I tossed everything I could salvage from the pigs’ scraps into the old pot and stewed it hard. I had no salt or spices with which to flavour it, but it tasted wonderful. I settled down, becoming accustomed to my tough existence.
Then, one day, the scraps changed. There were just some pods that came from the city. I searched desperately through the waste. Nothing. Nothing I could eat. I waited for the carter to return two days later, and asked him what had caused the change.
He looked at me, arrogance lighting up his eyes.
“Times are hard,” he said. “My family is starving. Why should these pigs get food that my family can eat? You have no idea how little I’m paid to do this work. I’m only taking what’s due to me. The pigs won’t suffer.”
I realised with a shock he had no idea I’d been eating those scraps myself. In my pride, I’d always waited for him to leave before sorting through his load. Now that pride was coming back to bite me. I started to explain, desperate for him to change his mind, but he dismissed me with a shrug and flicked the reins so that his donkey moved away – back to the city and civilisation.
That night I stewed up the pods that the pigs would share with me, for the first time praying to God. I was afraid they might poison me.
They were disgusting.
I shudder every time I think of the awful taste.
For two days and two nights I bemoaned my fate to God. How could I survive in such desperate conditions? I found myself praying to Him more and more as time passed. Then one morning, as the sky in the east began to glow with the coming day, it struck me.
“How many of my father’s hired servants have food to spare, and here I am starving to death! I will set out and go back to my father and say to him: ‘Father, I have sinned against heaven and against you. I am no longer worthy to be called your son; make me like one of your hired servants.’”
Even then my pride delayed me. It would not allow me to crawl back to my father and beg. But there was no change in the carter’s load – just pods for the pigs.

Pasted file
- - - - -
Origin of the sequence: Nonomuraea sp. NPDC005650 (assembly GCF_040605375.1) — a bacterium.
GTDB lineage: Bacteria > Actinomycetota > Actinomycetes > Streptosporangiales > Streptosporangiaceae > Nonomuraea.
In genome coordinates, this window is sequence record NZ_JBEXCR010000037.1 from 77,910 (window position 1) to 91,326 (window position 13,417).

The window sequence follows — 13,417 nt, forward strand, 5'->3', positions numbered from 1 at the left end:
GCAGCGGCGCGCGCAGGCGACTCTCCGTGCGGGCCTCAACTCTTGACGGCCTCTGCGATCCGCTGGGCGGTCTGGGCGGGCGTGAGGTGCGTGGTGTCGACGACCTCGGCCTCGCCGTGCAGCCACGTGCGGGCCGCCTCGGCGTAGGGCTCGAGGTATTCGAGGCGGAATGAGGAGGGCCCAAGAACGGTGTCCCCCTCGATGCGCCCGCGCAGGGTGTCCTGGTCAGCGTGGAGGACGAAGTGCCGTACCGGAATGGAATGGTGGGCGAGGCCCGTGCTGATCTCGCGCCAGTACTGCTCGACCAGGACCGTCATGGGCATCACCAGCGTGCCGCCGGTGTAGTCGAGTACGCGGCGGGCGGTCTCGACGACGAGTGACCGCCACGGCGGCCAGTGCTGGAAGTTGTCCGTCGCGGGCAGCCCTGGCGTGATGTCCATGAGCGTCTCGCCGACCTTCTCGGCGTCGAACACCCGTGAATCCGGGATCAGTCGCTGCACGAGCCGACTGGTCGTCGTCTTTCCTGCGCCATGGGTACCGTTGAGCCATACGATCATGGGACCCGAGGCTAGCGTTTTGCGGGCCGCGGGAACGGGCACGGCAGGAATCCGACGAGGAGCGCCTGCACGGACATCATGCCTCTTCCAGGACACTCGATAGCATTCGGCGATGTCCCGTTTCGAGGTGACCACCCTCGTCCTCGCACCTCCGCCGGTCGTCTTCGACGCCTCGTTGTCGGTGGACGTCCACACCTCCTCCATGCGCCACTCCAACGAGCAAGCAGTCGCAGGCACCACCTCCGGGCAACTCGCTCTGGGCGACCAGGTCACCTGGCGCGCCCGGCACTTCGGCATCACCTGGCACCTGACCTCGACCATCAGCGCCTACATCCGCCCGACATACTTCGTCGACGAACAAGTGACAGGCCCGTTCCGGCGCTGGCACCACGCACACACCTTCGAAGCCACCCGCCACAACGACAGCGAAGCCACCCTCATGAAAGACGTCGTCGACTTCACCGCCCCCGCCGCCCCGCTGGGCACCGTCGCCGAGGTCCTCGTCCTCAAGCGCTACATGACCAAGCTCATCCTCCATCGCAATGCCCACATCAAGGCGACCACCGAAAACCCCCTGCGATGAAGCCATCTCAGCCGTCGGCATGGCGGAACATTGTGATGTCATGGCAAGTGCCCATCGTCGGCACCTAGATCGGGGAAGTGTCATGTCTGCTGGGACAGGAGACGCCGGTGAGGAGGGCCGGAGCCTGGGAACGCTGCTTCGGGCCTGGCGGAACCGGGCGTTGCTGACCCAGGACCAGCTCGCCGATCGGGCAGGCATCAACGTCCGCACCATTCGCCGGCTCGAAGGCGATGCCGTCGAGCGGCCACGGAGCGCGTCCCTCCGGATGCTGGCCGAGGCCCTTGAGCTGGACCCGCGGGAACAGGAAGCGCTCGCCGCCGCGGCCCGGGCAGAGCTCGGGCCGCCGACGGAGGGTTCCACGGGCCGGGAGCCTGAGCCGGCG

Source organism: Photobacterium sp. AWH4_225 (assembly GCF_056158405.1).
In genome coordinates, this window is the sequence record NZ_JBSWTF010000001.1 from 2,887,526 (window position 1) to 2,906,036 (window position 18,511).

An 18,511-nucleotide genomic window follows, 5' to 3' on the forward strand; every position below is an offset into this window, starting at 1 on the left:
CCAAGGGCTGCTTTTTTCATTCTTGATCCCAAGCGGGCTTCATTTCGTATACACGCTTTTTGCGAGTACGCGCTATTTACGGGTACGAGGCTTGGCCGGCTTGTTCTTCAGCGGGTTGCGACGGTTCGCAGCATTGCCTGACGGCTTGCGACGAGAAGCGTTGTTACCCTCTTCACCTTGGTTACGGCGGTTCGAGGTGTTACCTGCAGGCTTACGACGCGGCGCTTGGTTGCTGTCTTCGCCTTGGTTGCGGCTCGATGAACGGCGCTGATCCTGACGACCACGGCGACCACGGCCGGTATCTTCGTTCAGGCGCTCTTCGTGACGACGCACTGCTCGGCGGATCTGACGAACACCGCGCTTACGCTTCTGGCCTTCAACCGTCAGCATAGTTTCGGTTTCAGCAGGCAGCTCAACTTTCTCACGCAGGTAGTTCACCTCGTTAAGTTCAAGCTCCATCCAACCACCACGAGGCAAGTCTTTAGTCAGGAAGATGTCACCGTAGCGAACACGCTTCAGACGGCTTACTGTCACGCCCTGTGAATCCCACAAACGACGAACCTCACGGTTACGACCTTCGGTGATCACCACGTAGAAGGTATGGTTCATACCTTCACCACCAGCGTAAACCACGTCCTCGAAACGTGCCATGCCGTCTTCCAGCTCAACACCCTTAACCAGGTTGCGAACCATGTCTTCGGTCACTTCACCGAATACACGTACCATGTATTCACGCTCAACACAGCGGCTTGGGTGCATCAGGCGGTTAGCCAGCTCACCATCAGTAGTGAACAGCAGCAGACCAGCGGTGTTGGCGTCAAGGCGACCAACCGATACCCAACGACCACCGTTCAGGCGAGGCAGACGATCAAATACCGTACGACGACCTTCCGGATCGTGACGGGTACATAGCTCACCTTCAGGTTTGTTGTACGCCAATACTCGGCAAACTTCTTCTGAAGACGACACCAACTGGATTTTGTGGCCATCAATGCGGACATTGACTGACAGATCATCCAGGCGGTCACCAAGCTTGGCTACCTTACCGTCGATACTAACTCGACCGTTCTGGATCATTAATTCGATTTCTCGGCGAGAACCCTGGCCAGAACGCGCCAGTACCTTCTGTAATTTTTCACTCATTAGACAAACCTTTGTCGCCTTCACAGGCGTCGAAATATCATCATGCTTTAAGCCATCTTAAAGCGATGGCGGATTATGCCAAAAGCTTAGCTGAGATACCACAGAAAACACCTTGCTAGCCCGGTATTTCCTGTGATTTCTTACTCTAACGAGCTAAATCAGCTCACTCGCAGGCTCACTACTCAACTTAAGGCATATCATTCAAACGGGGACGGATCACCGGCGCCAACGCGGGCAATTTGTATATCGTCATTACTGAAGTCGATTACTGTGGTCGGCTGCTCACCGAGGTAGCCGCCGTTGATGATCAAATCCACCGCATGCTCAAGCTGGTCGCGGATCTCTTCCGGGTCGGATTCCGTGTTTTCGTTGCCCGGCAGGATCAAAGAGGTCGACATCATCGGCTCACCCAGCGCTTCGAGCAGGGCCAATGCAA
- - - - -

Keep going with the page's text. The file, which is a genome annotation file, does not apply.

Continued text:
After another day of wrestling with myself, I realised at last that going home was my only option if I wanted to survive. I had no choice. I had to swallow my pride and leave.
The next morning I just walked away, leaving the pigs to their own devices. The carter would arrive later so he would be able to tell the owner of the pigs, but I no longer cared about them or him and I headed back to the road and began the long hard journey home.
It was easier said than done. No one had spare food to share with a beggar. They were too concerned about feeding their own families.
The journey took several weeks and it was with both relief and trepidation that I came over the final hill and saw my father’s land spread out below me. I wasn’t sure whether I would be welcomed or turned away. I threw my chest out in an act of bravado I was not feeling and strode down the road.
The sun was setting and the hills ahead of me were silhouetted, the sky blazing gold and red, the valley darkening rapidly. I heard someone shouting but could see no one. The voice grew louder as I marched on, and I realised that whoever it was, was calling my name. I peered into the valley, now deep in shadow, the sunlight still blinding me.
There. On the road ahead. Something was moving – no running. Running towards me, calling my name! I hesitated. I thought I recognised my father’s voice but dismissed the idea instantly. It was not possible for the old man to run down the road like this man was running. Yet as I stepped out of the sunlight into the shadow of the hills I saw him just ahead of me. My father. Running, running towards me, crying and laughing, his arms outstretched, calling my name.
I too began to run. No longer hesitant about the welcome I would receive I ran into my father’s arms and he held me in a grip that drove the breath out of me. I clung to him like a drowning man, sobbing in relief and regret, trying to apologise, to explain, to ask for forgiveness, for work, for life.
He pulled away from me and held me at arm’s length. For a moment I thought he was going to send me away. But then I saw his face. His eyes … his eyes. They were full of love. I’d never seen him look like that before. The love flowing from him was so strong my knees buckled and he clutched me to him again.
Two servants arrived, gasping for breath. I understood then how my father’s love for me had given him the energy to run so fast. They tried to help me but my father waved them away.
“Quick! Bring the best robe and put it on him. Put a ring on his finger and sandals on his feet. Bring the fattened calf and kill it. Let’s have a feast and celebrate. For this son of mine was dead and is alive again; he was lost and is found.”
So the servants turned back to the farm, rushing off to carry out their master’s orders, whilst he, my father, half carrying me, helped me back to the safety of the house.